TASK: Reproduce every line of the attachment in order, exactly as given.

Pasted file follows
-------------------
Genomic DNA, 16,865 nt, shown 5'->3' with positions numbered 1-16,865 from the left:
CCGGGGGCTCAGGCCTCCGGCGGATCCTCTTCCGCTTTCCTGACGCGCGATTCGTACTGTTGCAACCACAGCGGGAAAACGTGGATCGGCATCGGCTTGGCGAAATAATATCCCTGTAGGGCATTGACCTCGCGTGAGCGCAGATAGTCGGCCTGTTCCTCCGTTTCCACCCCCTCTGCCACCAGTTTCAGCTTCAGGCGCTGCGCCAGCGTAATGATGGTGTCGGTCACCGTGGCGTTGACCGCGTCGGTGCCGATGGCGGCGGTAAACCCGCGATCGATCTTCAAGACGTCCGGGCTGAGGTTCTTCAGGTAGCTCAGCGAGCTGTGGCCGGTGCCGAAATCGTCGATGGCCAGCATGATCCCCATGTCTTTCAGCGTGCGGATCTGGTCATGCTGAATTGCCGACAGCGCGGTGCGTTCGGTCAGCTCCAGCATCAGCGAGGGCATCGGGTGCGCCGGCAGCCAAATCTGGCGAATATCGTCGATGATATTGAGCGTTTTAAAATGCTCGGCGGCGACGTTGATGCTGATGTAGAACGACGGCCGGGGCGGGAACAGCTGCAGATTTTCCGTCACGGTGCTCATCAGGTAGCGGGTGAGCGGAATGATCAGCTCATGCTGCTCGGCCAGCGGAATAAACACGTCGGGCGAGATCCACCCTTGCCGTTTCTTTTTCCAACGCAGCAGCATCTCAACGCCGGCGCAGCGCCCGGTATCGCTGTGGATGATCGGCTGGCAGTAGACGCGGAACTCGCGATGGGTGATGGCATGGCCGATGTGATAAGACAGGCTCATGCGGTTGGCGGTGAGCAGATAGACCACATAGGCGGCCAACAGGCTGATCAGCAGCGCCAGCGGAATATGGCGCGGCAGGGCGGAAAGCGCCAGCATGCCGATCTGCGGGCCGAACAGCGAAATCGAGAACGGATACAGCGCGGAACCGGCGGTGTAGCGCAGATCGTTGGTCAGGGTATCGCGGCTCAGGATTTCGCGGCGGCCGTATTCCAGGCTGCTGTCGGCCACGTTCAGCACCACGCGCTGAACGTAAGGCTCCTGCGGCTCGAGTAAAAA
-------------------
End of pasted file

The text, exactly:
Genomic DNA, 16,865 nt, shown 5'->3' with positions numbered 1-16,865 from the left:
CCGGGGGCTCAGGCCTCCGGCGGATCCTCTTCCGCTTTCCTGACGCGCGATTCGTACTGTTGCAACCACAGCGGGAAAACGTGGATCGGCATCGGCTTGGCGAAATAATATCCCTGTAGGGCATTGACCTCGCGTGAGCGCAGATAGTCGGCCTGTTCCTCCGTTTCCACCCCCTCTGCCACCAGTTTCAGCTTCAGGCGCTGCGCCAGCGTAATGATGGTGTCGGTCACCGTGGCGTTGACCGCGTCGGTGCCGATGGCGGCGGTAAACCCGCGATCGATCTTCAAGACGTCCGGGCTGAGGTTCTTCAGGTAGCTCAGCGAGCTGTGGCCGGTGCCGAAATCGTCGATGGCCAGCATGATCCCCATGTCTTTCAGCGTGCGGATCTGGTCATGCTGAATTGCCGACAGCGCGGTGCGTTCGGTCAGCTCCAGCATCAGCGAGGGCATCGGGTGCGCCGGCAGCCAAATCTGGCGAATATCGTCGATGATATTGAGCGTTTTAAAATGCTCGGCGGCGACGTTGATGCTGATGTAGAACGACGGCCGGGGCGGGAACAGCTGCAGATTTTCCGTCACGGTGCTCATCAGGTAGCGGGTGAGCGGAATGATCAGCTCATGCTGCTCGGCCAGCGGAATAAACACGTCGGGCGAGATCCACCCTTGCCGTTTCTTTTTCCAACGCAGCAGCATCTCAACGCCGGCGCAGCGCCCGGTATCGCTGTGGATGATCGGCTGGCAGTAGACGCGGAACTCGCGATGGGTGATGGCATGGCCGATGTGATAAGACAGGCTCATGCGGTTGGCGGTGAGCAGATAGACCACATAGGCGGCCAACAGGCTGATCAGCAGCGCCAGCGGAATATGGCGCGGCAGGGCGGAAAGCGCCAGCATGCCGATCTGCGGGCCGAACAGCGAAATCGAGAACGGATACAGCGCGGAACCGGCGGTGTAGCGCAGATCGTTGGTCAGGGTATCGCGGCTCAGGATTTCGCGGCGGCCGTATTCCAGGCTGCTGTCGGCCACGTTCAGCACCACGCGCTGAACGTAAGGCTCCTGCGGCTCGAGTAAAAA